Someone once said that everything of great value is counterfeited. My son traveled to New York City and came home with a Rolex he bought for $40. He knew it wasn't a real Rolex, but it seemed like a good souvenir from a place like New York City.
If one's theological orientation is derived from the Bible, he or she confesses that the Lord Jesus Christ has infinite intrinsic value. It should not surprise us, then, that there would be counterfeits. If the Christian faith had no value, it would be pointless to conjure up a reasonable facsimile and try to peddle it as genuine. I truly do not have an exhaustive knowledge of the world's religions that lie so completely outside the boundaries of Christianity that they could never be mistaken for Christianity. But within the often fuzzy boundaries of Christianity there are a great many counterfeits. But my concern is not to critique the counterfeits, but rather to explore how we should answer the question, How do we tell if someone is a real Christian?
It is often the case that people believe they are Christians with some measure of sincerity and feel deeply offended if their "version" of Christianity doesn't meet with someone else's approval. The door closes (loudly). There's a certain demand for autonomy that ought not to be questioned or doubted, just accepted for what it is. I understand that. But my interest is in what is genuine, authentic, biblical, and therefore true. I do not want to find myself in a place where my unwitting pretense is exposed and it's too late to escape the consequences of a falsified faith.
There are two general areas that need to be investigated as we consider the answer to the question. First, and not necessarily foremost, what is one's connection to the Scriptures? My presupposition is that the Bible is the living word of the living God. The Bible is authoritative. Whatever Christianity may have become over the past two millennia, only the Bible can give an authoritative answer to this question. The Bible is the origin of Christianity and therefore the final authority in defining Christianity.
So what is a Christian's connection to the Bible? How would you describe the role of the Bible in your life? What is your current attitude toward this ancient book? In the Old Testament book of Isaiah we hear God speaking in the text:
"All these things my hand has made, and so all these things came to be, declares the Lord. But this is the one to whom I will look: he who is humble and contrite in spirit and trembles at my word" (Isaiah 66:2).
From the Psalms we hear the voice of God:
"I bow down toward your holy temple and give thanks to your name for your steadfast love and your faithfulness, for you have exalted above all things your name and your word" (138:2).
Can you actually say these things in describing your connection to the Word of God? Jesus, quoting from the book of Deuteronomy, said "Man shall not live by bread alone, but by every word that proceeds from the mouth of God" (Matthew 4:4 quoting Deuteronomy 8:3).
The true Christian is connected to the Bible intimately and powerfully. He or she loves God's word and opens all of life to what it teaches. The true Christian places appropriate value on the Bible such that all of life is built on what it teaches. But rising above all things is the truth that the Bible (and the Bible alone) reveals who Christ is, what he has done (in the past), what he is doing now (in the present) and what he will yet do when the years of this age are brought to an end (in the future).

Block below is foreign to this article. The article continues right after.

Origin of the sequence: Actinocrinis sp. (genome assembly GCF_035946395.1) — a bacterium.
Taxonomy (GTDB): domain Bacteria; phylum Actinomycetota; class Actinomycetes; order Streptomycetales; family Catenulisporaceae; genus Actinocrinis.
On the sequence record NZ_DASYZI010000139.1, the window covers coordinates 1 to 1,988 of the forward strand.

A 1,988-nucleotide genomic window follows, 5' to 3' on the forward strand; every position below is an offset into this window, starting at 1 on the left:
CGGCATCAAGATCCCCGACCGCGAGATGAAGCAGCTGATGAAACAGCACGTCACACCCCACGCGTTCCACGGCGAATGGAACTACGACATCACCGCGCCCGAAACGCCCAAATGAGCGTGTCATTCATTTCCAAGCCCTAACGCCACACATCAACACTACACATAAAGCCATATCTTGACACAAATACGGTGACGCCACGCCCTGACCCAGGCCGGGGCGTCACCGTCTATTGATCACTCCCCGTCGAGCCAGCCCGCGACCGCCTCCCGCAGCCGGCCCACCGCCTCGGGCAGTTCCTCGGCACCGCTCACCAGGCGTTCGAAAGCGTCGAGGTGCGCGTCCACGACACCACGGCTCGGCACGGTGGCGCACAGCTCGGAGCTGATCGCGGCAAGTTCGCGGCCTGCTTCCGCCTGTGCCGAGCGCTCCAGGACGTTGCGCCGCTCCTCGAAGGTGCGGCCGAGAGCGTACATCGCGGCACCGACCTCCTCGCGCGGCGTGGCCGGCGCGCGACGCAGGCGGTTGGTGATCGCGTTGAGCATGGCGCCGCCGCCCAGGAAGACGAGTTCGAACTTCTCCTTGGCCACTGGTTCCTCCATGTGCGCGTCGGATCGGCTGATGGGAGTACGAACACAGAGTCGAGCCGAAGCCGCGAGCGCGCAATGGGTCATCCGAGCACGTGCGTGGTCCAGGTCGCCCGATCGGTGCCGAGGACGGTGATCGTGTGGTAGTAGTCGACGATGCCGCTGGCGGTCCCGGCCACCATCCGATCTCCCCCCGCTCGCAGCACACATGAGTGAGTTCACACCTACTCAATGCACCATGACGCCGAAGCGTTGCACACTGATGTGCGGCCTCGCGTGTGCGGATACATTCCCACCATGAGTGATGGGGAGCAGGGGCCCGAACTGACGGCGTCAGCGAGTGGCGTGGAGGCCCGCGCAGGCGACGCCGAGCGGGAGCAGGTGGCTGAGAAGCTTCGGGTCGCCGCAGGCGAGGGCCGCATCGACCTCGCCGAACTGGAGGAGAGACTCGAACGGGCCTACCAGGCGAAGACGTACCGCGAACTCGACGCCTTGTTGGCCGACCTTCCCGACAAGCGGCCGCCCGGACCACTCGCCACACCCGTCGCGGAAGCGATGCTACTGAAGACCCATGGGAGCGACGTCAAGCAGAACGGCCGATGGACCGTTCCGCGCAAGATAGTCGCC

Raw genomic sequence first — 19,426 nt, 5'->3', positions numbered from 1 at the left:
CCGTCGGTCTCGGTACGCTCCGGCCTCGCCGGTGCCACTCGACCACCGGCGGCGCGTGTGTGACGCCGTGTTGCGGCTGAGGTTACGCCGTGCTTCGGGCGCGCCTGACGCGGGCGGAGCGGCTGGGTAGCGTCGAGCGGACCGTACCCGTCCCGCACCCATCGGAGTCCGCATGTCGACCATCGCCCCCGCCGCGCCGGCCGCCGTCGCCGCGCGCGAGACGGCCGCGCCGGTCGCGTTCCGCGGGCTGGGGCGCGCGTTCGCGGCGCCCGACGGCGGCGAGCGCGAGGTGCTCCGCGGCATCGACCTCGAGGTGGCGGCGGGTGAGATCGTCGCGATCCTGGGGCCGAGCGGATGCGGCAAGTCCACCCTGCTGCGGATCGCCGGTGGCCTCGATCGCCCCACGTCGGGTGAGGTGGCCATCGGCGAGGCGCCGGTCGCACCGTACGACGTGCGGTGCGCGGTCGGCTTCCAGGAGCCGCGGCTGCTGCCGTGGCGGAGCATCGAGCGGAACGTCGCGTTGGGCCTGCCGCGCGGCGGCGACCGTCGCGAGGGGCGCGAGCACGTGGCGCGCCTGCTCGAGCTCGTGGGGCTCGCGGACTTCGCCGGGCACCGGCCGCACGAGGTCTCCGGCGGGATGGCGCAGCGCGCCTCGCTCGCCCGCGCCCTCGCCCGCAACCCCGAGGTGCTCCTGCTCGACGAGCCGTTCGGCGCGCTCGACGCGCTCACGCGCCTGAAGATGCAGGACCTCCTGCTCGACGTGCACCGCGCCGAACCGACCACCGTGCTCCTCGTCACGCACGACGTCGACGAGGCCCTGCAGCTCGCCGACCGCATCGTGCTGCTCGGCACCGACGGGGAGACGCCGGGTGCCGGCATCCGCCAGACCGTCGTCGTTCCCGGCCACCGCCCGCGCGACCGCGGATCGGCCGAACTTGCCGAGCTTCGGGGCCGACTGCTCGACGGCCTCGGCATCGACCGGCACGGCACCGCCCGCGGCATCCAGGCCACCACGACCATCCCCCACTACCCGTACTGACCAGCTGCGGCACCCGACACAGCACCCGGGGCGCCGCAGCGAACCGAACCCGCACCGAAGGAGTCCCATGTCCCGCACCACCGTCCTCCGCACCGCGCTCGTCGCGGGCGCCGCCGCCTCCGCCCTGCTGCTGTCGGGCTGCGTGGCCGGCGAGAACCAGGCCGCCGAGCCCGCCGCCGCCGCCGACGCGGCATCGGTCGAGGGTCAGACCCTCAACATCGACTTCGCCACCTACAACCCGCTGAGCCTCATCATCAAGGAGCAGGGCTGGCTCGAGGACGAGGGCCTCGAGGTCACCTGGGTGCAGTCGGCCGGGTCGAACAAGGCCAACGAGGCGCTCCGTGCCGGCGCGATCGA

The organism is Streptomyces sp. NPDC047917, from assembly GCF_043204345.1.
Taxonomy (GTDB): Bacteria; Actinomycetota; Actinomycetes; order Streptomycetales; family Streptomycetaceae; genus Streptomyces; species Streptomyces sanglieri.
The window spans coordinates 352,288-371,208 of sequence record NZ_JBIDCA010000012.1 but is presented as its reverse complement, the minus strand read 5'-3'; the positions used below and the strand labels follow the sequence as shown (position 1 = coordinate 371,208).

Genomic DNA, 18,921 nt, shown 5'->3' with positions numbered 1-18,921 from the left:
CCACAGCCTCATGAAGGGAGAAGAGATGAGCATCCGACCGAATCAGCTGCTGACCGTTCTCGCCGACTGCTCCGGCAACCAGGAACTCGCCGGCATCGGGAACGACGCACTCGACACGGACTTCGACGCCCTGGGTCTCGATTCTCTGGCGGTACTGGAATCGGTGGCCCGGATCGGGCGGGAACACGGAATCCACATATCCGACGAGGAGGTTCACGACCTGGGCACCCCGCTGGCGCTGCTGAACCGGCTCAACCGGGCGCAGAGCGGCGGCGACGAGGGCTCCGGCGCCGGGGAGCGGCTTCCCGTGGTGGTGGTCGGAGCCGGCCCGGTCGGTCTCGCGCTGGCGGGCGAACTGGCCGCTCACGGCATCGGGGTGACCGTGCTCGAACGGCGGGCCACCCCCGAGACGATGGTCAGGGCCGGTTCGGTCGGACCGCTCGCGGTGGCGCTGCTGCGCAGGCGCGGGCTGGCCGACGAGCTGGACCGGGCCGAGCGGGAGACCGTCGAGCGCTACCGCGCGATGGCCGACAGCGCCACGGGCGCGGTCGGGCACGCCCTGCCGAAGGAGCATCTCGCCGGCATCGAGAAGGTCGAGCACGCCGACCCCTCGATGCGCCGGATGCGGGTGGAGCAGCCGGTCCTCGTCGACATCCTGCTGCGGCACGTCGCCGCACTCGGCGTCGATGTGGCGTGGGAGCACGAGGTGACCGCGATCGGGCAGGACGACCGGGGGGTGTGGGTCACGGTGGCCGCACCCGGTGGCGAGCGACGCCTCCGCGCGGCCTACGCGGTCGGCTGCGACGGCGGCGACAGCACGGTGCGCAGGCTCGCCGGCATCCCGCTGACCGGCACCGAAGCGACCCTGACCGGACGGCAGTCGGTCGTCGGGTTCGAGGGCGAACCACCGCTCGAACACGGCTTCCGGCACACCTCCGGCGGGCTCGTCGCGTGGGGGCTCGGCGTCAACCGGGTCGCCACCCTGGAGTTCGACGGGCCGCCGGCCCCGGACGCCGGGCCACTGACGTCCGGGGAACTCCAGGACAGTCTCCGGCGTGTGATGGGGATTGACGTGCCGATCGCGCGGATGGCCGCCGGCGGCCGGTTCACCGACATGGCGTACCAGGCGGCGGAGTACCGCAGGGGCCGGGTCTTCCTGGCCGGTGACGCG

In the past, Jesus Christ lived, died, rose again and ascended to the right hand of his Father in heaven. In short, he give himself to bear our sins and remove our guilt. This he did some two thousand years ago.
In the present, Jesus Christ is sanctifying his church by "the word of truth" (John 17:17). He is, by his word and the Holy Spirit, making us less and less like we were before we repented of our sin and turned to him for forgiveness, and more and more like what we shall be when we are brought into his physical presence.
In the future, Jesus Christ will consummate our salvation from sin in bringing us to that final "glory" when all who are truly his are glorified in his presence forever.
The Scriptures reveal Jesus Christ. He is exclusively the one by whom the Christian is reconciled to God--a reconciliation that required Christ's death and the sinner's union with Christ in that death (a union that is spiritual, and effected by a Spirit-empowered faith). It is impossible for someone to be a genuine Christian and yet neglect the word of God.
It seems reasonable to think that one's connection to the Bible can be described objectively. You know in your own mind what your connection to the Bible is. You know objectively what the Bible is and what its rightful place in your life ought to be. You know your own appetites and you have objective verification of your hunger for God's truth. You may be able to counterfeit your appetites for others to see, but the counterfeit is not concealed from your own self-awareness.
For the true Christian, the Bible has the highest place of authority. No human philosophy can compete with the truth of God's word. The Bible is the plumb line by which all other truth claims are evaluated. And though the Bible is the truest friend of a truly empirical science, science in the hands of of the godless can be perverted and distorted and given an authority it has neither earned nor proved. If knowledge comes to the point of choosing between science in the hands of godless men and women and the Bible, the Christian chooses God's word without a sheepish embarrassment that one might feel if he or she were abandoning all rational knowledge in order to take a "blind leap of faith."
"Let God be true, though every man a liar" (Romans 3:2).
(Part two is coming.)